NP reducing BioPellets

Discussion in 'Biological/Natural Filtration and Deep Sand Beds' started by ziyaadb, 10 Dec 2009.

  1. ziyaadb


    18 Jul 2007
    Likes Received:
    Looks like interesting stuff.

    NP-reducing BioPellets: Easy aquarium filtration

    How it works pdf_button.gif printButton.gif emailButton.gif The positive effects of NP-reducing BioPellets on water quality are based on the principle of immobilization. Waste products from the water, mainly nitrate and phosphate, are converted into bacteria. This keeps the aquarium water clean.

    NP-reducing BioPellets are composed of biologically degradable polymers that can be placed in a fluidized filter or filter canister. The pellets will allow aerobic growth of bacteria which consequently will consume nitrate and phosphate simultaneously. The bacteria will use up the carbon from the BioPellets, whilst nitrogen and phosphorus are taken from the water as nitrate and (ortho)phosphate. This conversion of organic BioPellets (together with inorganic nitrogen and phosphorus) into microbial biomass is called immobilization. In addition, anaerobic layers will develop, resulting in additional denitrification.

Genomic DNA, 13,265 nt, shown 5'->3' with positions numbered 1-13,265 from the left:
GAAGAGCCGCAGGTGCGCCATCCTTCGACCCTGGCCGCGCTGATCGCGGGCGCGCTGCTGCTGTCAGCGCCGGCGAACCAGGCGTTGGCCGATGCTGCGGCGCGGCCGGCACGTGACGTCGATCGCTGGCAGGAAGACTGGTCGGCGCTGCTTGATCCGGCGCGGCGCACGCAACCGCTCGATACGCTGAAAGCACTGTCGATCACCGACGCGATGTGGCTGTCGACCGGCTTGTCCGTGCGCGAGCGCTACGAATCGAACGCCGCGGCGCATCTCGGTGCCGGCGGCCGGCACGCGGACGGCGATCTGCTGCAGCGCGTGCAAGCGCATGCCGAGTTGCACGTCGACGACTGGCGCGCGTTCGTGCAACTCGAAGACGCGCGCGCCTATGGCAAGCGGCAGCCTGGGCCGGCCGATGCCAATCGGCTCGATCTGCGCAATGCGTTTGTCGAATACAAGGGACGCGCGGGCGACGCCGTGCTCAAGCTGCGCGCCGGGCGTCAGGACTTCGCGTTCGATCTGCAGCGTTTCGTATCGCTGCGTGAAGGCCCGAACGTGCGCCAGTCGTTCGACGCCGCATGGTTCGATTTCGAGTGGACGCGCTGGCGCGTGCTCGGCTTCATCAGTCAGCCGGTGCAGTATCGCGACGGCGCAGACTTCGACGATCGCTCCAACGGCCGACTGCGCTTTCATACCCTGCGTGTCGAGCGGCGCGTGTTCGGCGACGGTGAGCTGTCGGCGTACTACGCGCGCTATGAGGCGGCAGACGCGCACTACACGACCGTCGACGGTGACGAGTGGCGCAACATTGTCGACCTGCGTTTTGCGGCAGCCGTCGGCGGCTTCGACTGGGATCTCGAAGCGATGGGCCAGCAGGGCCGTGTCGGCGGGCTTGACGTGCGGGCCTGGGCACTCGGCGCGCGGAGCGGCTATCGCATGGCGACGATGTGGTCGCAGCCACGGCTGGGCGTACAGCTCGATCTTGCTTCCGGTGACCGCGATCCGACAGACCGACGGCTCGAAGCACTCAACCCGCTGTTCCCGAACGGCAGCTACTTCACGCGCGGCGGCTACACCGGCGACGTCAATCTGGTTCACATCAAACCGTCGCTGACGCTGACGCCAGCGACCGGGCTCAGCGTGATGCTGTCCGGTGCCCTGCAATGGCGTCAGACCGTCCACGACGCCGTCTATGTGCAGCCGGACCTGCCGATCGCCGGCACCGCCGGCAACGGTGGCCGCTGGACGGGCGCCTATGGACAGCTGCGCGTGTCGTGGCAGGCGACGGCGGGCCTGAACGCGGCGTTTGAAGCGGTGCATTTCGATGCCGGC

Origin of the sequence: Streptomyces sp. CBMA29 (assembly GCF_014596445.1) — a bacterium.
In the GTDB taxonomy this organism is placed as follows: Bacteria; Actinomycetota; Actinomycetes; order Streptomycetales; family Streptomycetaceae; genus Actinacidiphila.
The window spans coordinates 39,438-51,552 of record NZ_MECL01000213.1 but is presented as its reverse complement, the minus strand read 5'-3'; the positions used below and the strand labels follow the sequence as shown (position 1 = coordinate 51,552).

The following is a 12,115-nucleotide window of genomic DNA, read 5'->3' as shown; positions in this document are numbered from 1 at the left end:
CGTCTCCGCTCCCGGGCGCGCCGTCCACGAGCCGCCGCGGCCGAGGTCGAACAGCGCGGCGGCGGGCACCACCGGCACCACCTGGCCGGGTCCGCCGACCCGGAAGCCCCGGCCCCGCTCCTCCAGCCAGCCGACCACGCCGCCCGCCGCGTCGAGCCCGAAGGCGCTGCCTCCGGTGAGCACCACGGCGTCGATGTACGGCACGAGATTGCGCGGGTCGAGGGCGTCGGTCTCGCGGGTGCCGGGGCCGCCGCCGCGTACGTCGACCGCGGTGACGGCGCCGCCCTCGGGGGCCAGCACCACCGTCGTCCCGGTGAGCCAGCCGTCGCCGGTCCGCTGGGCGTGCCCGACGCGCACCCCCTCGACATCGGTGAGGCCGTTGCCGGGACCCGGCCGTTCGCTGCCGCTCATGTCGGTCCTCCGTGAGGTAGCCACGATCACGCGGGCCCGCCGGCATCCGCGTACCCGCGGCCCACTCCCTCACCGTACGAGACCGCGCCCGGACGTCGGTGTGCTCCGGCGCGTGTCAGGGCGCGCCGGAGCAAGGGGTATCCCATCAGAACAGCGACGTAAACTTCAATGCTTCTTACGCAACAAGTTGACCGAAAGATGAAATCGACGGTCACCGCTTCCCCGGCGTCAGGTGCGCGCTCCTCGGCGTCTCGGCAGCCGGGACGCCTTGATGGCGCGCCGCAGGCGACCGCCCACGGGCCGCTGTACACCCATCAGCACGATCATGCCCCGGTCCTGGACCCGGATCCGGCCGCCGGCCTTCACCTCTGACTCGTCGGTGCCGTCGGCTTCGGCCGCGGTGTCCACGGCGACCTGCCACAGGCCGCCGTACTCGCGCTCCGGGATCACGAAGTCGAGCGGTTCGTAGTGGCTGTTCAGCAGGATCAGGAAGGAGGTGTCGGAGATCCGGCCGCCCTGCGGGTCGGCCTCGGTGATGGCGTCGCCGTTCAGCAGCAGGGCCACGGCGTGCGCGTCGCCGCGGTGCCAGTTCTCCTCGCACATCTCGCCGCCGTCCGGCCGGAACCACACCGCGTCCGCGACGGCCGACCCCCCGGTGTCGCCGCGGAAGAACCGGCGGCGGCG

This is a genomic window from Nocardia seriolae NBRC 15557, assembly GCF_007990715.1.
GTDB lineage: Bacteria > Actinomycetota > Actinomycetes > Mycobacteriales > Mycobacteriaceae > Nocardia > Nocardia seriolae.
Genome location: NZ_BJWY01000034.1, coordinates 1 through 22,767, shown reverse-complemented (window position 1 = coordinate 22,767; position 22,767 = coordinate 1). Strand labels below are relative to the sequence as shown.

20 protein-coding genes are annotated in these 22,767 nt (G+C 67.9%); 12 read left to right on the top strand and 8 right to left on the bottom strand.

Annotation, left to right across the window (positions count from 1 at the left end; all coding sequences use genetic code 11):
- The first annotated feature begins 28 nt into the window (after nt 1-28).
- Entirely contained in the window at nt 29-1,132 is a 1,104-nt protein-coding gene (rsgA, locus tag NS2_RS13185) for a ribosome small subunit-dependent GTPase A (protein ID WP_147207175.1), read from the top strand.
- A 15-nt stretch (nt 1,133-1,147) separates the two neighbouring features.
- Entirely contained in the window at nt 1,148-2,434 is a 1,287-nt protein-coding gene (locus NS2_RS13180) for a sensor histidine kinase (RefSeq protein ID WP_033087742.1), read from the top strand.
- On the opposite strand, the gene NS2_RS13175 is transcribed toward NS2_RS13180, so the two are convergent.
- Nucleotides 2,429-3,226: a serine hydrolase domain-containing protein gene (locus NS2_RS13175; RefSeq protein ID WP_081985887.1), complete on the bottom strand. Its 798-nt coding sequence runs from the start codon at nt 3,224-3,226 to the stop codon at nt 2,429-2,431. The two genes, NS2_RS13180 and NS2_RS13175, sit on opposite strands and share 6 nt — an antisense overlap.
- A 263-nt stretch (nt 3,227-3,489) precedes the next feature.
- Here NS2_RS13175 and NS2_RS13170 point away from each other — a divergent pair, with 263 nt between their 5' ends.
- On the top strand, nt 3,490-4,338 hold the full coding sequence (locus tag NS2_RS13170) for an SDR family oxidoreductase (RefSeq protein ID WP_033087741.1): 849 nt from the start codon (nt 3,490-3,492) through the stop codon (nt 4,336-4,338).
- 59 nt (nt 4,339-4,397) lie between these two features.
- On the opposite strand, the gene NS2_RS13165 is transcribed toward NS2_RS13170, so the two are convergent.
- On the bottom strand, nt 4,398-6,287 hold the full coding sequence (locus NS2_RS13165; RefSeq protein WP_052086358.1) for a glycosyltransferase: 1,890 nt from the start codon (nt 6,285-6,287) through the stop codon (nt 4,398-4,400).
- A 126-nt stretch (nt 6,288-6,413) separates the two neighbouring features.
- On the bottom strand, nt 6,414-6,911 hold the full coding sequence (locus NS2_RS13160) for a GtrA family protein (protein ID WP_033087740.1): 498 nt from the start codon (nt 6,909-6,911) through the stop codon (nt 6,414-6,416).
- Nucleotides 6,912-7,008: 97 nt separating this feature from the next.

The surplus of bacteria will be consumed by filter and suspension feeding organisms such as sponges and corals, or skimmed off by a protein skimmer. On average this “solid wodka method” takes 2-4 weeks to give rise to sufficient bacteria to allow nitrate and phosphate levels to drop. The main advantage of this method over using Wodka or sugar as a carbon source is that NP-reducing BioPellets stimulate local growth of bacteria in a filter compartment, instead of all over in the aquarium where they may clog up pipes and hoses. They also prevent the growth of cyanobacteria, as the bacteria growing on NP-reducing BioPellets will compete with these phototrophic nuisance microbes. Finally, NP-reducing BioPellets will save the aquarist a lot of time, as no daily dosages of carbon are required.


    Image: Overview of biological activity on NP-reducing BioPellets

    Please read our product guidelines on how to use this product safely and effectively. Order now!

    Image: Closeup of NP-reducing BioPellets

    Read an article on about the exciting results of NP-reducing BioPellets!

    Any one know if we have someone in SA who would be bringing this stuff in? Anyone tested as yet?
  2. Guest

  3. Pugsly


    6 Jul 2009
    Likes Received:
    tagging - sound good on paper - want to see / hear results from others!
  4. Falcon


    26 Feb 2008
    Likes Received:
    hmm doesnt sound so efficient....notice they still encourage the use of phosphate remover which isnt neccesary with more advanced methods like zeo etc....

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